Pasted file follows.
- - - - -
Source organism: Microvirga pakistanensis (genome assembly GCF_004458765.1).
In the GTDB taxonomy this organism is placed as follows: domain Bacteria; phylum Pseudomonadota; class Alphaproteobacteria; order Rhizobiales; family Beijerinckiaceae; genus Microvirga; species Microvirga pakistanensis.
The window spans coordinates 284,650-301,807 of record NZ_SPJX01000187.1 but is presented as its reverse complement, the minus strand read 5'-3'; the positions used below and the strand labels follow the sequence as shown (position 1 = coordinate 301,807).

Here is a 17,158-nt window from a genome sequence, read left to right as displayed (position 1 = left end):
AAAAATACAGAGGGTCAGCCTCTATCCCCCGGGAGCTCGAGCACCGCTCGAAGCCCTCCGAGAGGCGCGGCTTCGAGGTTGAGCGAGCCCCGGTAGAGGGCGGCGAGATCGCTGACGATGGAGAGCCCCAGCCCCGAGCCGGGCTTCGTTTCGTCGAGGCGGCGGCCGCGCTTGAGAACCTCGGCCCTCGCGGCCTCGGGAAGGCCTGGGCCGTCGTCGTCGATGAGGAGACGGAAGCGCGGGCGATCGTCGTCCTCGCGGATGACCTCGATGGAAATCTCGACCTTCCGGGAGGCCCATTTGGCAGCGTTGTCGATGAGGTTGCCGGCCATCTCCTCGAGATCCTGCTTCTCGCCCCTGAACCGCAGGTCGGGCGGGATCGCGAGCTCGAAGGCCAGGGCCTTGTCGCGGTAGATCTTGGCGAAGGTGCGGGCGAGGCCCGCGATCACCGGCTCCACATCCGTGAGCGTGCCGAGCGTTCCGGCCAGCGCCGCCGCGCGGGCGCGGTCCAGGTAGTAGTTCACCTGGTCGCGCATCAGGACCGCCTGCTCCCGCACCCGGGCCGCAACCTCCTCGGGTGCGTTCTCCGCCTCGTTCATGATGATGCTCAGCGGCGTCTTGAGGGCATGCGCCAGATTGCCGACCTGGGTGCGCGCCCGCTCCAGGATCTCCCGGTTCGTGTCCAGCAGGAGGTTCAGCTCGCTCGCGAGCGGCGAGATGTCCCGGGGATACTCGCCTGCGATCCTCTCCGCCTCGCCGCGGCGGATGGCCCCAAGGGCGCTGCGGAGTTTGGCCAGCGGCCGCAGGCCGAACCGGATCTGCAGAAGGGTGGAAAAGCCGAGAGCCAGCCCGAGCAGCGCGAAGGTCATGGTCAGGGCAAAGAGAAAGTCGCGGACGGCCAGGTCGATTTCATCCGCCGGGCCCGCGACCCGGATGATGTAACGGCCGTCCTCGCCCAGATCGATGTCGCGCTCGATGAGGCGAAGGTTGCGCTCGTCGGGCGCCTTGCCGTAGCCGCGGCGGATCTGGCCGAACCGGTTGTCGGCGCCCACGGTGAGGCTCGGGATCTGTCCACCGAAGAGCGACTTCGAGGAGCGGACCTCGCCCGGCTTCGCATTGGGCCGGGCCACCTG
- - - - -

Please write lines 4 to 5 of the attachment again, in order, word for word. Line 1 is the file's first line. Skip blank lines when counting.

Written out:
Here is a 17,158-nt window from a genome sequence, read left to right as displayed (position 1 = left end):
AAAAATACAGAGGGTCAGCCTCTATCCCCCGGGAGCTCGAGCACCGCTCGAAGCCCTCCGAGAGGCGCGGCTTCGAGGTTGAGCGAGCCCCGGTAGAGGGCGGCGAGATCGCTGACGATGGAGAGCCCCAGCCCCGAGCCGGGCTTCGTTTCGTCGAGGCGGCGGCCGCGCTTGAGAACCTCGGCCCTCGCGGCCTCGGGAAGGCCTGGGCCGTCGTCGTCGATGAGGAGACGGAAGCGCGGGCGATCGTCGTCCTCGCGGATGACCTCGATGGAAATCTCGACCTTCCGGGAGGCCCATTTGGCAGCGTTGTCGATGAGGTTGCCGGCCATCTCCTCGAGATCCTGCTTCTCGCCCCTGAACCGCAGGTCGGGCGGGATCGCGAGCTCGAAGGCCAGGGCCTTGTCGCGGTAGATCTTGGCGAAGGTGCGGGCGAGGCCCGCGATCACCGGCTCCACATCCGTGAGCGTGCCGAGCGTTCCGGCCAGCGCCGCCGCGCGGGCGCGGTCCAGGTAGTAGTTCACCTGGTCGCGCATCAGGACCGCCTGCTCCCGCACCCGGGCCGCAACCTCCTCGGGTGCGTTCTCCGCCTCGTTCATGATGATGCTCAGCGGCGTCTTGAGGGCATGCGCCAGATTGCCGACCTGGGTGCGCGCCCGCTCCAGGATCTCCCGGTTCGTGTCCAGCAGGAGGTTCAGCTCGCTCGCGAGCGGCGAGATGTCCCGGGGATACTCGCCTGCGATCCTCTCCGCCTCGCCGCGGCGGATGGCCCCAAGGGCGCTGCGGAGTTTGGCCAGCGGCCGCAGGCCGAACCGGATCTGCAGAAGGGTGGAAAAGCCGAGAGCCAGCCCGAGCAGCGCGAAGGTCATGGTCAGGGCAAAGAGAAAGTCGCGGACGGCCAGGTCGATTTCATCCGCCGGGCCCGCGACCCGGATGATGTAACGGCCGTCCTCGCCCAGATCGATGTCGCGCTCGATGAGGCGAAGGTTGCGCTCGTCGGGCGCCTTGCCGTAGCCGCGGCGGATCTGGCCGAACCGGTTGTCGGCGCCCACGGTGAGGCTCGGGATCTGTCCACCGAAGAGCGACTTCGAGGAGCGGACCTCGCCCGGCTTCGCATTGGGCCGGGCCACCTG